But Now It’s a Dress

1 but now..

1 welcome to the dollhouse

1 under my thumbnail

The dark line under my thumbnail isn’t dirt but a bruise!

I wanted fine Rouleau strips to be a key feature of my tablecloth dress, the design of which is based on a client’s gently draping number in viscose.  But I just couldn’t get the strips to turn right side out.  I tried every method – from funnelling to sewing thick thread to the inside to making them so wide that they really didn’t much resemble Rouleau strips at all. My fabric was just too tough to co-operate. I made so many, the strips gradually getting wider and wider until they no longer resembled Rouleau strips at all. After several hours of progressing in mere centimetres and in a perverse way enjoying it, my thumbs became too sore to grip and I came to my senses asking myself: if I was a costumier, would these wasted hours be tolerated by whoever was paying me? Of course not!

1 rouleau strips1 bias binding

So to Plan B which was to make bias binding instead. I cut the strips a mere 2cm wide and pressed until the finished size was 0.5cm. With this method, unlike with Rouleau strips, there is no danger of wrinkling. Even better, just as when I made the Colette Dahlia dress, the binding was used not just to construct the straps but to enclose the neckline too.  1 bodice cf

Getting into this dress is something of an intelligence test. First you step into it, put the halter neck around the back of your head, then slip on the two shoulders straps. It took me a while to master this technique.  Initially there was grappling and I’d be reminded of that scene in Absolutely Fabulous when Patsy gets lacerated on the strings of an elaborate designer lampshade!  🙂

1 go eastI hope these photos – taken in bright light of what was almost mid-day – do justice to this dress.  I love everything about it: the deep blue, the way my skin shows through the gaps (it’s a much better contrast then when the dress was white) and I love how the sun casts interesting shadows about my legs as it peers through the lacing. One advantage of this fabric being somewhat of a toughie is that it doesn’t crease as much as typical dress linen.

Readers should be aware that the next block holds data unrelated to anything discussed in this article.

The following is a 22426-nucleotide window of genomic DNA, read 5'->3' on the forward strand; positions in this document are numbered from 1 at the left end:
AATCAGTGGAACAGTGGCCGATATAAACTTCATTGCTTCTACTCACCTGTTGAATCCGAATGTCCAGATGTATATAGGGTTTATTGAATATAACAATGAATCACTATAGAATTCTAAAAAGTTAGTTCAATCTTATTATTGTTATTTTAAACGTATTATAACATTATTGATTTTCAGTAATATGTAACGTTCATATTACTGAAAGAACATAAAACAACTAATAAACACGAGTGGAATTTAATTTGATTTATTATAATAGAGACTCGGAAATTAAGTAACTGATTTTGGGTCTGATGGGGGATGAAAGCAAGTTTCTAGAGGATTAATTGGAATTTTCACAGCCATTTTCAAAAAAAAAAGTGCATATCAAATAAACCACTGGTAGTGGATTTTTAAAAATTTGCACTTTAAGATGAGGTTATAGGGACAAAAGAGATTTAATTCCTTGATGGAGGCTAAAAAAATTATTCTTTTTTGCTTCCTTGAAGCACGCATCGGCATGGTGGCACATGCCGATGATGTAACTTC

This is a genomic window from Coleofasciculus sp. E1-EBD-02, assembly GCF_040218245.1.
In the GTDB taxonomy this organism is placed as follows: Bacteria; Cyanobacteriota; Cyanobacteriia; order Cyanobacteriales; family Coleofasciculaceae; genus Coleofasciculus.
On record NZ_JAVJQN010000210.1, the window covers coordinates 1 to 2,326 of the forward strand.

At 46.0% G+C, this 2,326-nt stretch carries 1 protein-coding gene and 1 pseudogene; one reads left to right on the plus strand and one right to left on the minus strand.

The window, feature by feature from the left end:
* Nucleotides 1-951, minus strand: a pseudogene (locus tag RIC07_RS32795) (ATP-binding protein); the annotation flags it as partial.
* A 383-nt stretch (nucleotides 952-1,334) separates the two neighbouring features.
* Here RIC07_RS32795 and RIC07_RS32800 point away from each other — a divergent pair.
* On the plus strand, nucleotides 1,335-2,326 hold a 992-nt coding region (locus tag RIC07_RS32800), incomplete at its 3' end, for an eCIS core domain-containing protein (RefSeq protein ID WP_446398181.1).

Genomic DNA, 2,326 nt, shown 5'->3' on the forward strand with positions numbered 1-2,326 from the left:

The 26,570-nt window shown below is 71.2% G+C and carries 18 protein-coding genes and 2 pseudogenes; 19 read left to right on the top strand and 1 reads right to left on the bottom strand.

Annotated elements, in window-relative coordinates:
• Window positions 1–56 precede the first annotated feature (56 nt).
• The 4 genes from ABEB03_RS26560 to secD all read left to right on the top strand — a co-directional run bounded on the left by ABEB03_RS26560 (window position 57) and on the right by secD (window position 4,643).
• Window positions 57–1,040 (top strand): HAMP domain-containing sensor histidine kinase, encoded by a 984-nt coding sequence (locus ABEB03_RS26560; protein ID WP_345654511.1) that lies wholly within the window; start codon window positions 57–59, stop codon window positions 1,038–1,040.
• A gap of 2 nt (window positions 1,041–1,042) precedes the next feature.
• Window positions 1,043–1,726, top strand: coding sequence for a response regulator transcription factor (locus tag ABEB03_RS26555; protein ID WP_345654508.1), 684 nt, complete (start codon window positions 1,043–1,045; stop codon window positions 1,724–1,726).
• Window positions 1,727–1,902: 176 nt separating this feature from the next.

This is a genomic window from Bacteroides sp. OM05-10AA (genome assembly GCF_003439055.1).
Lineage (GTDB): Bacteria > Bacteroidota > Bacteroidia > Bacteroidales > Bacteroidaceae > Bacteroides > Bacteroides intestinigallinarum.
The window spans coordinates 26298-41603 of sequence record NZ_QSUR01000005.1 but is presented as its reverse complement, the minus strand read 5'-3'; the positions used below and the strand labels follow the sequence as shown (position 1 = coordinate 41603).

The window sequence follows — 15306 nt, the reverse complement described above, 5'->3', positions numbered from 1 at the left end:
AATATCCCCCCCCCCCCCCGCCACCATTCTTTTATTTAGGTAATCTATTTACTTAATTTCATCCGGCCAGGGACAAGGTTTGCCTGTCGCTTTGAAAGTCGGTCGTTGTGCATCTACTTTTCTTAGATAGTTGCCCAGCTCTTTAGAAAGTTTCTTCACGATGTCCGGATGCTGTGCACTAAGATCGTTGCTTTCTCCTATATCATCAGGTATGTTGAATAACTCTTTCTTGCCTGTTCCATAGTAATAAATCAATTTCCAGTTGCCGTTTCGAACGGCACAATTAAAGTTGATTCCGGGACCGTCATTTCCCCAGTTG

1 back white

The only thing that went majorly wrong is that that original back opening that goes down very sensually to the waist – shown in the pre-dye dress here – gaped open too much when I put it on: clear proof that you can’t copy a dress if you use a vastly different fabric.

So I spent some time inserting a lapped zipper and now the back looks like this.

1 back blue

1 beachyNot as sirenish but on the plus side it means I can wear a strapless bra which doesn’t at all show (I’ve had a bra that adapts to a strapless one but haven’t worn it till now).  It isn’t uncomfortable – though I seem to be slightly stooped in some pictures so I think it might take me some time to trust that it’s not going to slip down!  😯

Thanks Etemi for this most fun and creative challenge! I found the tablecloth patterning limited my choices when drafting and resulted in something not so much like the target design but just as good and certainly more wearable!

As ever, I’ve learnt a thing or two and earned the definitive feelgood dress of the summer

The deadline for Etemi’s challenge is this Saturday. I can’t wait to see what the others have done..

P.S. If you’ve lost your keys and they look like this, they’re on the beach at Greenwich!2 keys

Laurel Giveaway

Ever fallen in love with someone who at first sight didn’t appeal at all?  Well, that’s the story of me and Laurel!  A month ago when the pattern was released, I was decidedly underwhelmed.  “Hang on, that’s not a pattern, that’s a block!” I thought.  But of course, Sarai, who thinks of everything, had foreseen the reaction of sceptics such as myself and produced not only a booklet with tempting ideas on how to vary the design, she’d also thrown in a challenge in the form of a competition to see who can come up with yet more creative interpretations.  Which got me thinking along the lines of: “but it looks like it’d be really quick!”  And: “those sleeves are so feminine.”  And: “I could do with a dress that’s practical… where’s that credit card?”  🙄 🙂

Having already garnered a few compliments IRL on my muslin, I can now safely declare Laurel to be my feelgood dress of the summer.  And I want to share it with (one of) you.  For a chance to win my used but respectfully preserved pattern, leave a comment below.  Worldwide commentators welcome! 

I’ll also be drawing for three other Colette patterns from the stash:

–  the Clover, which I sadly made into porkBut you’d be luckier!

– the Sophia Lauren-inspired Lily, and

– the versatile Jasmine.

 

You may specify which draw you would, or wouldn’t, like to be entered into.  If you don’t, I’ll enter you into all 4.  The draw is on May the 1st.

 

The Laurel Muslin Review

I used a 1.5m of a full-width, light cotton to make Version 3 with the following adjustments/modifications:

1. French Seam: as my fabric is perforated and I didn’t want the seams to show, I used a French seam throughout, including in the sleeves.  

2. I shortened the length by 5cm (or 2″ in Colette-speak) so as to wear as a tunic or to the beach.